The Temperance Movement

While women didn’t gain the right to vote until 1920, many were politically active well before the passage of the 19th Amendment. For instance, many women took leadership roles in the temperance movement. Women were drawn to the movement in an attempt to limit the overindulgence of men who consumed alcohol, believing it had a negative impact on health, morality, and family life.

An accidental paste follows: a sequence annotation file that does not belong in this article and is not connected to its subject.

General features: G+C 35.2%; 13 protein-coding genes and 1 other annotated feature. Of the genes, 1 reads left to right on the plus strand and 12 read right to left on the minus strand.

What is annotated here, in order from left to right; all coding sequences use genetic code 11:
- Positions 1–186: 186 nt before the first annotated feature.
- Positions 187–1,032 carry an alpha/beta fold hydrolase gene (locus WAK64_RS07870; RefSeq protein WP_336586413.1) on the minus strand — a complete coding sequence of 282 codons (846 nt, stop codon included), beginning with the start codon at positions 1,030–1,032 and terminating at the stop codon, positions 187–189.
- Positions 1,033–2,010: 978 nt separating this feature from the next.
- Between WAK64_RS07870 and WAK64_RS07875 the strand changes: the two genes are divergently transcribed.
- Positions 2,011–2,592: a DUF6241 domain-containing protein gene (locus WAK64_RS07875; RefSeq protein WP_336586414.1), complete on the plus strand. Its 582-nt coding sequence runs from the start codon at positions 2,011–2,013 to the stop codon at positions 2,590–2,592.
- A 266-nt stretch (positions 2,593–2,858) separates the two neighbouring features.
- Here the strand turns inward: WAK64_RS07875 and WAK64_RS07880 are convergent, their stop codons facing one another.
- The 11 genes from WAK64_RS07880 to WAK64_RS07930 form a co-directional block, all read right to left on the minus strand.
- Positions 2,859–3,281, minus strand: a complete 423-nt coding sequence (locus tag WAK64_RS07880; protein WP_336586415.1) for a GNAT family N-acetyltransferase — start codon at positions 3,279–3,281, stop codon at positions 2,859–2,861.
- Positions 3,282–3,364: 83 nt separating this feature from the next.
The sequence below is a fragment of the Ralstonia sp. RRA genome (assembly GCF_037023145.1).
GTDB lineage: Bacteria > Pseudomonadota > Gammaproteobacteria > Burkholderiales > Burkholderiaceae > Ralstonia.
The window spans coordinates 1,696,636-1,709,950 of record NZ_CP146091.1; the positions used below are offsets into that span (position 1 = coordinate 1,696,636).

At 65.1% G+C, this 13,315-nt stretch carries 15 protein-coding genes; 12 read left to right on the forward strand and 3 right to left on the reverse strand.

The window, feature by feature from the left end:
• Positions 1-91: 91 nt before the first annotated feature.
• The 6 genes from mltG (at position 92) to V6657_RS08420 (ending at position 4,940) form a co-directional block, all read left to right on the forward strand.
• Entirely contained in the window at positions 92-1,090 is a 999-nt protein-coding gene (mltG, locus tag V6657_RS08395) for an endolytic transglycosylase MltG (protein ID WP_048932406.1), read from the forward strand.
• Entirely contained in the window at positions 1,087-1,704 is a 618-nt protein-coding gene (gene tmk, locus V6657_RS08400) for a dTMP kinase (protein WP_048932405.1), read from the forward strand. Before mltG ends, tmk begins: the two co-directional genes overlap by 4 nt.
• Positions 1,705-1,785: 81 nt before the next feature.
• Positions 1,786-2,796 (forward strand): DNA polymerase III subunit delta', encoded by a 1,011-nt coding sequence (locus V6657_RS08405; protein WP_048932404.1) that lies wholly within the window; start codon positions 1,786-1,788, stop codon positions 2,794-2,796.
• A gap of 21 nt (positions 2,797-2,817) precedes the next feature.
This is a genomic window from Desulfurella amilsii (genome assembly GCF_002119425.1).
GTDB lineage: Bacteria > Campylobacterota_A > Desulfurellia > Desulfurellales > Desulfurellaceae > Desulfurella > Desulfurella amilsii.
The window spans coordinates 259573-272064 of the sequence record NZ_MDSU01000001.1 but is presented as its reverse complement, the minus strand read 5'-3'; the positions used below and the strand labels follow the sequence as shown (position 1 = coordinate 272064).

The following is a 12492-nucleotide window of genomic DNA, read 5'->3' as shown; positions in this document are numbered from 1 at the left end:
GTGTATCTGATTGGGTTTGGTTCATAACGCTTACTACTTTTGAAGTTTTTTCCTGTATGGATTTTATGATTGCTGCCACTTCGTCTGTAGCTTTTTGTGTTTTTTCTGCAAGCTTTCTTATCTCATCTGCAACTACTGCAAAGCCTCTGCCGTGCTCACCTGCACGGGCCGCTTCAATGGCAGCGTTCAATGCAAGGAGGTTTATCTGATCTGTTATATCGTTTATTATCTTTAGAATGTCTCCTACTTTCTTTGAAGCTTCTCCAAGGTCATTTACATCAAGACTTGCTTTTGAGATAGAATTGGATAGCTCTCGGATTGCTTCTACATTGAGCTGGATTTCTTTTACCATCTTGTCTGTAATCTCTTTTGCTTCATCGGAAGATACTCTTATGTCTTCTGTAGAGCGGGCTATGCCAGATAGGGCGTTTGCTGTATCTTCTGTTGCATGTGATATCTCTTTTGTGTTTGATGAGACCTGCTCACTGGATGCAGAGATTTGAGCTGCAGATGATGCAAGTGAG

Women in Worcester County, MD, led an effective campaign to limit alcohol in the early 1900s. This photograph shows women campaigning in Pocomoke City, MD, on March 21, 1908. Women were appealing to their husbands to pass a law to make Worcester County a “dry” county. They gathered with signs to deliver their message. One sign reads “Fathers Vote for Me.”

Each Worcester County district voted whether to go “dry” or to continue allowing the sale of alcohol. With overwhelming support for the temperance movement in the community, every part of Worcester County voted to go dry.

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A Vote, A Voice
The Temperance Movement